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Stability Testing ~ how to do it?

Home Forums Mayfly Data Logger Stability Testing ~ how to do it?

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    • #14976

      I’m just wondering who might be doing some system stability/reliability testing ? and what their setup is.

      By system stability: I define it as test setup representing real world conditions that can exercise a majority of core code.

      Traditionally, in open source this is such a sqiggy area, that it requires a community of supporters to exercise it.  In commercial organizations, this is typically performed by a quality assurance group that reports to a different level of management than the software designers.

      My core stability test setup consists of a Mayfly 0.5b, with a wifi Digi XB2B, a temperature/humidity sensor AM2320 and a battery 4A, with a uSD, and a modified FTDI monitoring cable.  My 2nd stability system consist of the same but with a Digi LTE modem.

      The modified FTDI monitoring cable is to be able to provide non-intrusive monitoring for system status.

      Mayfly 0.5b is the latest, and for want of any other definition, only the latest revision of hardware should be used.

      Digi WiFi XB2B a local stable wifi  may provide the most reliable access to the internet, and the WiFi provides the ability to manage a gateway error conditions. Big advantage with WiFi is unmetered connection.

      4AHr LiIon Adafruit-354, Charging temperature 0~45C, discharge -20~60C .  I’ve been having problems with 2A batteries in cold temperatures that I can’t explain.

      Pimoroni AM2320 , Adafruit-3721 is so that the I2C subsystem is exercised Adafruit-3721

      For real-world conditions I define it as varying equipment temperature,  0C(-5C) to 40C OK,  varying wireless connectivity, varied solar including no-solar till the battery exhausts.

      This generally looks like this – https://github.com/neilh10/ModularSensors/wiki/Testing-overview

      The other part of a  stability/reliable  system is having a clear set of test objectives with a repeatable build process to produce software, which I believe I have. I always start from no libs and let it pull in everything.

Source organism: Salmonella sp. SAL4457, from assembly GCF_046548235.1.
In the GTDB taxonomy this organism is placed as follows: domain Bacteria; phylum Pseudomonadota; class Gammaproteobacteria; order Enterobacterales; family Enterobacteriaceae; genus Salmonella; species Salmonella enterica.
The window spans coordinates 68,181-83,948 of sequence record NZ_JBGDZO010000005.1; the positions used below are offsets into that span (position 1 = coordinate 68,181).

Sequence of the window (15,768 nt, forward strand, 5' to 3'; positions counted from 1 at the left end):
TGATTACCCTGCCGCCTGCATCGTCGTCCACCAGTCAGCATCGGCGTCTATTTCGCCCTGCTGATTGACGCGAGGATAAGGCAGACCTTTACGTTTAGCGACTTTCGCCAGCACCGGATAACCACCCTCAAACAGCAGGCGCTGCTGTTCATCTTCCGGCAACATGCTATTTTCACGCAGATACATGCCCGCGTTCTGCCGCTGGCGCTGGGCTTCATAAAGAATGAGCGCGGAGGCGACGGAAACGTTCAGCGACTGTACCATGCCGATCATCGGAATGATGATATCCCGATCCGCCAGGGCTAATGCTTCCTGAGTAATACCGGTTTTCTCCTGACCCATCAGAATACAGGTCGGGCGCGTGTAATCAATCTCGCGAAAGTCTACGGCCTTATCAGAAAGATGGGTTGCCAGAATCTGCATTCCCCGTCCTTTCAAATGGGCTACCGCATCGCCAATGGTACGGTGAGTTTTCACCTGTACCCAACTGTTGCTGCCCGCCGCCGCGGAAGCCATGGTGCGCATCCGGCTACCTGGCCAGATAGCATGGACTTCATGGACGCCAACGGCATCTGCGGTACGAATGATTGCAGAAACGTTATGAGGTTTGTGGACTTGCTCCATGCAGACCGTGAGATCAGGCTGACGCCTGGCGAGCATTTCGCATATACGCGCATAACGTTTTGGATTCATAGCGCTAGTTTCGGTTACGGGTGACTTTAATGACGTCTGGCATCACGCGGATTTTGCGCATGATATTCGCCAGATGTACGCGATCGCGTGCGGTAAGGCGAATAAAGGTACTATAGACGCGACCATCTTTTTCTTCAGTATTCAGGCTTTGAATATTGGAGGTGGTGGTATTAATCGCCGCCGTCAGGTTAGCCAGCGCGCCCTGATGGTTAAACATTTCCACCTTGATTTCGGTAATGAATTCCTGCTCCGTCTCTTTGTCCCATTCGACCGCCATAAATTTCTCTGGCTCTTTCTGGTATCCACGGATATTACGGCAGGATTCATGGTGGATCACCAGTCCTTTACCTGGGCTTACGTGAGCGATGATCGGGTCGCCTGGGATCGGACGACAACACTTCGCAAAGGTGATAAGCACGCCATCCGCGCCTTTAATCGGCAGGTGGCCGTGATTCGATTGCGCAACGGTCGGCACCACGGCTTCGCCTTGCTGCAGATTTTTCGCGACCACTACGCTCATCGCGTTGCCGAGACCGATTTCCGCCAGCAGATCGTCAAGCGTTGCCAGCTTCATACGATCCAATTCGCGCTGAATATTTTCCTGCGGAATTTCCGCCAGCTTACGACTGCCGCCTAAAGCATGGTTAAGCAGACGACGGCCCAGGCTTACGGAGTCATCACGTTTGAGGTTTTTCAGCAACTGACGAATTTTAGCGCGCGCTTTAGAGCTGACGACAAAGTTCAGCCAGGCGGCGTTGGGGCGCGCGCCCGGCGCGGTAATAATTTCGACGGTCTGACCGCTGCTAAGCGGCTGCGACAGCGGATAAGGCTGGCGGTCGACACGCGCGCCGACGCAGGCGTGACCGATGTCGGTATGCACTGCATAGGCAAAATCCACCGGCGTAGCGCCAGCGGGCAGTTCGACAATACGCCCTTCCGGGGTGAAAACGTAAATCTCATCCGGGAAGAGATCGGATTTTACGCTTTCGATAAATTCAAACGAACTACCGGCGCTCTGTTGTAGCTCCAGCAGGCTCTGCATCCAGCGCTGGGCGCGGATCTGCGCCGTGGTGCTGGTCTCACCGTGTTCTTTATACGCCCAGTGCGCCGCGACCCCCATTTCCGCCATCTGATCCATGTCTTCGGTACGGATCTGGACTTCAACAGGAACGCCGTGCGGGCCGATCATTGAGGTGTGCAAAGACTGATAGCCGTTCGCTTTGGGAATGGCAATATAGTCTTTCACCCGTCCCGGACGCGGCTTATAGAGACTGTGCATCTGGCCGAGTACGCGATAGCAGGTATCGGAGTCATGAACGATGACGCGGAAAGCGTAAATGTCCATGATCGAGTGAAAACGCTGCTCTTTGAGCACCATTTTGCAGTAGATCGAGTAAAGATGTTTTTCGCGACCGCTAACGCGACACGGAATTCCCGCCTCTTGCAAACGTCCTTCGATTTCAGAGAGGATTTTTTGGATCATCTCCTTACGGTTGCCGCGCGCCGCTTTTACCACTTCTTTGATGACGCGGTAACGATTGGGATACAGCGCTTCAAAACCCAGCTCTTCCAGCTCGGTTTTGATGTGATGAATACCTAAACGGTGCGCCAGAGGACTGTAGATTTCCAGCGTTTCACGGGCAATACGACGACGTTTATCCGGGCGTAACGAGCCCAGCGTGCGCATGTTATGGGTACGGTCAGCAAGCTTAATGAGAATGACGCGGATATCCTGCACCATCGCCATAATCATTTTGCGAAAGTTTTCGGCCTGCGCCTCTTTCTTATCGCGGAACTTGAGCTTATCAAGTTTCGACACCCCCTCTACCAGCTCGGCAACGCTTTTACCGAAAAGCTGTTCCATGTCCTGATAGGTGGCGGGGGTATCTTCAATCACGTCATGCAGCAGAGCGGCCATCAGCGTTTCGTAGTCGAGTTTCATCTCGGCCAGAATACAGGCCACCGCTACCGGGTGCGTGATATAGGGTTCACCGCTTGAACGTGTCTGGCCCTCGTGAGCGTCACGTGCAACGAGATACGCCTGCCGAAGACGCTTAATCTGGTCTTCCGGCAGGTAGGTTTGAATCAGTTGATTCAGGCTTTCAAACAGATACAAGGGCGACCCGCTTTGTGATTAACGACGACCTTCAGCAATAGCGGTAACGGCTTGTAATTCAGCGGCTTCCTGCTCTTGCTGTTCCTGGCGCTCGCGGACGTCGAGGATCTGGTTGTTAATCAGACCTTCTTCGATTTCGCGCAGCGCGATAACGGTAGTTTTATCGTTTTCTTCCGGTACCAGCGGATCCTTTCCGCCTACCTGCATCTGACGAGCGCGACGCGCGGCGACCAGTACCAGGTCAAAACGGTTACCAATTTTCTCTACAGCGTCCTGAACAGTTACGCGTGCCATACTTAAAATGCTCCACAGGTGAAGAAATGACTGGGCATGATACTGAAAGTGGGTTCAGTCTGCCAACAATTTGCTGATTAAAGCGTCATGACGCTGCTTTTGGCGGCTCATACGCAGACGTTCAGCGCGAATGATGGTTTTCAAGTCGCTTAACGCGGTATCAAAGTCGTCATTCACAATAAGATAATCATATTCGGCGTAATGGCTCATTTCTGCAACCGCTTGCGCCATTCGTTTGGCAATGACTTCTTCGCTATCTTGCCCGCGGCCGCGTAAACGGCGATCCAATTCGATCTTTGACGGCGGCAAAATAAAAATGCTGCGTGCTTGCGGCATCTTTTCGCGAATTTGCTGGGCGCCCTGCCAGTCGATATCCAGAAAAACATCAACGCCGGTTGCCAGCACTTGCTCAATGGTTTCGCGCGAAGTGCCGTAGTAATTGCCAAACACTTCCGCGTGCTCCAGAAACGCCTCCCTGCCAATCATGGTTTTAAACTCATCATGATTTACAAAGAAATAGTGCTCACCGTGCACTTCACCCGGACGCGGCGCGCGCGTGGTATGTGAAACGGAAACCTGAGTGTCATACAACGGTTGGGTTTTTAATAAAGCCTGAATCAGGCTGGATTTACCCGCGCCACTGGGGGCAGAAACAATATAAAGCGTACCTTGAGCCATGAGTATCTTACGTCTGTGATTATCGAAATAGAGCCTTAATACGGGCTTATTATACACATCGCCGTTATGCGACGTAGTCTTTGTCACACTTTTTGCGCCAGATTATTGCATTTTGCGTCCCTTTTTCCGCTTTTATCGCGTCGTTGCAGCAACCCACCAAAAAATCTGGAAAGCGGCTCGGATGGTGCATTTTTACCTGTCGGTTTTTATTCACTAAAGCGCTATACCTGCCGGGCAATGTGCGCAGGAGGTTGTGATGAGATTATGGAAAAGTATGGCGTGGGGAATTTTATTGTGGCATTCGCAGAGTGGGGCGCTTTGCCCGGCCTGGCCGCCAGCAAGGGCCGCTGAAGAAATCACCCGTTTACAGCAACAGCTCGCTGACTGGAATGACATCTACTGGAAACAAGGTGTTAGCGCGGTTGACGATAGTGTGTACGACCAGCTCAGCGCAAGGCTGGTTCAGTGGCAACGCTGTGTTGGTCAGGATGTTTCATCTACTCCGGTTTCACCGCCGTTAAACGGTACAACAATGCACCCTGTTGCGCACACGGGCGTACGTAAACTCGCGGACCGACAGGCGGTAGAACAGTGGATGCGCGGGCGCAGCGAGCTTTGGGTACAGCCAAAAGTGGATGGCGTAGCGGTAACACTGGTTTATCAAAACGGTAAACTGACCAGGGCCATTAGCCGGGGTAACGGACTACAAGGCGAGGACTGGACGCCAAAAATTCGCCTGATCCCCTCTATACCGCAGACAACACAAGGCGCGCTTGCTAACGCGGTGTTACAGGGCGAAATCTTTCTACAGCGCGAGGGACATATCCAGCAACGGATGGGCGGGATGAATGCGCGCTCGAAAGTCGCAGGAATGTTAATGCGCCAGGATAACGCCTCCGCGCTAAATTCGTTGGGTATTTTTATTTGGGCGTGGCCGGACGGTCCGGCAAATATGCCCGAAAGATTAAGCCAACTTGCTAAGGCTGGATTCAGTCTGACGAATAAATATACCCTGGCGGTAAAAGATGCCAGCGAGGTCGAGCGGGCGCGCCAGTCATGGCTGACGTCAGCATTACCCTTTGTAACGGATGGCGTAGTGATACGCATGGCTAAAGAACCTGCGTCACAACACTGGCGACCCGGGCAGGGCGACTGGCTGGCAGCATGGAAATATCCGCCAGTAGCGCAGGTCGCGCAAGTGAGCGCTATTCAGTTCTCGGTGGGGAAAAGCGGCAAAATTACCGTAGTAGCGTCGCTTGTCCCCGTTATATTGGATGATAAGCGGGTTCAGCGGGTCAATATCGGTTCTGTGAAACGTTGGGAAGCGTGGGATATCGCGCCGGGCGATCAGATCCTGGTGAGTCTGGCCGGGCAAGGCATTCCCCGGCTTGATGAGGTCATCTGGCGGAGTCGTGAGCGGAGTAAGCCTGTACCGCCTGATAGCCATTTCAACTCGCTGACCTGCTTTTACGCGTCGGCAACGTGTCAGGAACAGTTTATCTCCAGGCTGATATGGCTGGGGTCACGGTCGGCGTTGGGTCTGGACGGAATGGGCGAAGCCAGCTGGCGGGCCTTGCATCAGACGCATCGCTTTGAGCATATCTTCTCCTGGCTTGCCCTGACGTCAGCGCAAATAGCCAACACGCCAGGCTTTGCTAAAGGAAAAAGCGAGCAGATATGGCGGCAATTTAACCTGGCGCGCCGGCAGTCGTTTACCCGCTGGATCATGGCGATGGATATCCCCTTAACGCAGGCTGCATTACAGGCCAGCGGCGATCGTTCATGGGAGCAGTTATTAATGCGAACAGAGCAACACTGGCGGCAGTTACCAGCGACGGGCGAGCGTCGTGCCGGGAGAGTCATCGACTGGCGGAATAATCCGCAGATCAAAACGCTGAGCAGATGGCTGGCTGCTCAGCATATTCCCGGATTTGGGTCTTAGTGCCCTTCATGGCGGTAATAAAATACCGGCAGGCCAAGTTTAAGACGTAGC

I am building off 0.27.0  While ModularSensors is amazing, it has a diverse ecosystem of supporting modules and a reliable reference system is the basis of any reliability discussions.


      I had been hoping to get a stability test for 0.27.0  on my standard system over the hols, but after running for a week  of  testing 24-48hours, finding some issues, tweaking , trying again, all I can say is I am running into issues on the basic stability system.

      I did have some pretty good stability tests in the  past (0.25?) , so now I’m questioning those, and thinking how I might check them out again. One big difference from my last tests is its mild winter, temperature drop closer to 0C than before.

      The issues  are the XB2B hybrid is not always responding, and I’m getting some unexpected RESETs reboots.

      The XB2B hybrid seems to get busy, and a series of “+++” do not result in a response. I’ve solved some of them with some strategic delays(), but I think I need to explore TinyGSM 0.10.9

      I’m getting periodic resets ~ at this point I can only think it is the WatchDog kicking in. However since it doesn’t advertise when its going to bite, I need to do some work on this and also how to figure out what caused the RESET (read MCUSR early) . However after reset, then the XB2B hybrid is not able to find the WiFi SSID  sometimes for a couple of hours. If I turn off the power, and then power it back up it immediately connects.

      The link to the data.monitormywatershed.org often doesn’t get a response over many Posts. I’m sort of assuming this may mostly on the MMW side, but could also be the XB2B links not always going up, so trying to figure out a reliable configuration. There maybe something happening with MMW response, that is then making the XB2B busy such that it doesn’t respond to “+++”

      So really just putting this out there to see if anybody else on a defined release has got a setup that they are getting some good longterm results with?  🙂


    • #14995

      Some status – the periodic Mayfly RESETs turned out, I think, to be happening when polling the Insitu LT500 gauge over SDI12. https://github.com/EnviroDIY/ModularSensors/issues/344

      The new code breaks the polling of the Insitu LT500, I’m doing debug under various scenarios to try and under stand it.

      I’m seeing instability on the WiFi S6B hybrid that I didn’t see on the 0.25.0 release. It is repeatable, but doesn’t make a lot of sense to me at this point – so maybe its driver error. https://github.com/EnviroDIY/ModularSensors/issues/347